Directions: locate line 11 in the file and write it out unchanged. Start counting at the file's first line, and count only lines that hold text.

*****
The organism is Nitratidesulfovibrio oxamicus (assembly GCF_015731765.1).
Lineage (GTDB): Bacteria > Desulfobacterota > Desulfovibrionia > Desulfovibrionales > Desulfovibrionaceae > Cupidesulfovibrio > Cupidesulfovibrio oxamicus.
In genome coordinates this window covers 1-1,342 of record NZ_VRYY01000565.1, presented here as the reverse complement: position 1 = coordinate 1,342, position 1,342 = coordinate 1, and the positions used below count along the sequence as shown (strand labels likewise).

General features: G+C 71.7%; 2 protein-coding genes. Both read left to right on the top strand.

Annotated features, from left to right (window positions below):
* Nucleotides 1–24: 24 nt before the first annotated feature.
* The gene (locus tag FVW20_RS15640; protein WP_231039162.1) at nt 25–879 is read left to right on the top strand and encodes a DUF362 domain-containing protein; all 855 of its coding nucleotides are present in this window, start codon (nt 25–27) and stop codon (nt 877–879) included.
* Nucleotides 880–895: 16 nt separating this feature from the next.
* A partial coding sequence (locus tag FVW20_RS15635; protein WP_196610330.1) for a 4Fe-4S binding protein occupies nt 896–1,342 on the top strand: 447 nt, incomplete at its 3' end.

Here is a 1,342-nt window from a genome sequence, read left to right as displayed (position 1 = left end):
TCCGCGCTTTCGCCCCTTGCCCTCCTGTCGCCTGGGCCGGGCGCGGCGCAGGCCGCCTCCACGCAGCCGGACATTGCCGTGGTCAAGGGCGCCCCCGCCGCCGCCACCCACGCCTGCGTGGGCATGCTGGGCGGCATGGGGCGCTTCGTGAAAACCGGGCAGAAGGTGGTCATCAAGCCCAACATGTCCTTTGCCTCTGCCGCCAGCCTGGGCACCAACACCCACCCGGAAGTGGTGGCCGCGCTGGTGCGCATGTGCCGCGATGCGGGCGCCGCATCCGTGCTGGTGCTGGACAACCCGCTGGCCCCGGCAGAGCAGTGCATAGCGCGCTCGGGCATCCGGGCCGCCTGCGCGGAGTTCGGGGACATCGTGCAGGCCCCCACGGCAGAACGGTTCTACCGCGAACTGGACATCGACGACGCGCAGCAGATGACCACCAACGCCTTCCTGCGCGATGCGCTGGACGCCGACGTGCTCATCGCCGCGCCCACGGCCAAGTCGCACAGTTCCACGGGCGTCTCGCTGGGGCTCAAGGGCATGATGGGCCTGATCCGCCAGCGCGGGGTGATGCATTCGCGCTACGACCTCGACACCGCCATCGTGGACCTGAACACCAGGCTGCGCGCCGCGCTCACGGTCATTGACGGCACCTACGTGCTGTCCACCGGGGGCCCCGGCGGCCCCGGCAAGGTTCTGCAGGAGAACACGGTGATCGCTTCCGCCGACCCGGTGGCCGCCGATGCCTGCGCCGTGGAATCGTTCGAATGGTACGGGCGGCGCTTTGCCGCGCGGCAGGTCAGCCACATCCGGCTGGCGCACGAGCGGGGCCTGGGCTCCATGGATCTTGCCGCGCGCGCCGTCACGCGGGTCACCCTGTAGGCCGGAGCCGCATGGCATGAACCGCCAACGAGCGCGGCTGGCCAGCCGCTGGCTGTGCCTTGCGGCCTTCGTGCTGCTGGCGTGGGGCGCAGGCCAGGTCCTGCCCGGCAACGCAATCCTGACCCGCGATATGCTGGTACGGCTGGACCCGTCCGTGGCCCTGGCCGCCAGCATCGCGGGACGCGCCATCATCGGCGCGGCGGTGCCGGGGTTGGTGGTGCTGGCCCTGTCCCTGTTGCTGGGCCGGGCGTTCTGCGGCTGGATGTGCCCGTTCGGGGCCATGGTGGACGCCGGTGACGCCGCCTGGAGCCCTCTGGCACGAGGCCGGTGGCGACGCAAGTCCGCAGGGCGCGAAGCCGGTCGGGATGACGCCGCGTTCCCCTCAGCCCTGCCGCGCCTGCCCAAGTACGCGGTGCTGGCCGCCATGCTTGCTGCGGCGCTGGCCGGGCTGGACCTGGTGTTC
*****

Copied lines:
TCCGCGCTTTCGCCCCTTGCCCTCCTGTCGCCTGGGCCGGGCGCGGCGCAGGCCGCCTCCACGCAGCCGGACATTGCCGTGGTCAAGGGCGCCCCCGCCGCCGCCACCCACGCCTGCGTGGGCATGCTGGGCGGCATGGGGCGCTTCGTGAAAACCGGGCAGAAGGTGGTCATCAAGCCCAACATGTCCTTTGCCTCTGCCGCCAGCCTGGGCACCAACACCCACCCGGAAGTGGTGGCCGCGCTGGTGCGCATGTGCCGCGATGCGGGCGCCGCATCCGTGCTGGTGCTGGACAACCCGCTGGCCCCGGCAGAGCAGTGCATAGCGCGCTCGGGCATCCGGGCCGCCTGCGCGGAGTTCGGGGACATCGTGCAGGCCCCCACGGCAGAACGGTTCTACCGCGAACTGGACATCGACGACGCGCAGCAGATGACCACCAACGCCTTCCTGCGCGATGCGCTGGACGCCGACGTGCTCATCGCCGCGCCCACGGCCAAGTCGCACAGTTCCACGGGCGTCTCGCTGGGGCTCAAGGGCATGATGGGCCTGATCCGCCAGCGCGGGGTGATGCATTCGCGCTACGACCTCGACACCGCCATCGTGGACCTGAACACCAGGCTGCGCGCCGCGCTCACGGTCATTGACGGCACCTACGTGCTGTCCACCGGGGGCCCCGGCGGCCCCGGCAAGGTTCTGCAGGAGAACACGGTGATCGCTTCCGCCGACCCGGTGGCCGCCGATGCCTGCGCCGTGGAATCGTTCGAATGGTACGGGCGGCGCTTTGCCGCGCGGCAGGTCAGCCACATCCGGCTGGCGCACGAGCGGGGCCTGGGCTCCATGGATCTTGCCGCGCGCGCCGTCACGCGGGTCACCCTGTAGGCCGGAGCCGCATGGCATGAACCGCCAACGAGCGCGGCTGGCCAGCCGCTGGCTGTGCCTTGCGGCCTTCGTGCTGCTGGCGTGGGGCGCAGGCCAGGTCCTGCCCGGCAACGCAATCCTGACCCGCGATATGCTGGTACGGCTGGACCCGTCCGTGGCCCTGGCCGCCAGCATCGCGGGACGCGCCATCATCGGCGCGGCGGTGCCGGGGTTGGTGGTGCTGGCCCTGTCCCTGTTGCTGGGCCGGGCGTTCTGCGGCTGGATGTGCCCGTTCGGGGCCATGGTGGACGCCGGTGACGCCGCCTGGAGCCCTCTGGCACGAGGCCGGTGGCGACGCAAGTCCGCAGGGCGCGAAGCCGGTCGGGATGACGCCGCGTTCCCCTCAGCCCTGCCGCGCCTGCCCAAGTACGCGGTGCTGGCCGCCATGCTTGCTGCGGCGCTGGCCGGGCTGGACCTGGTGTTC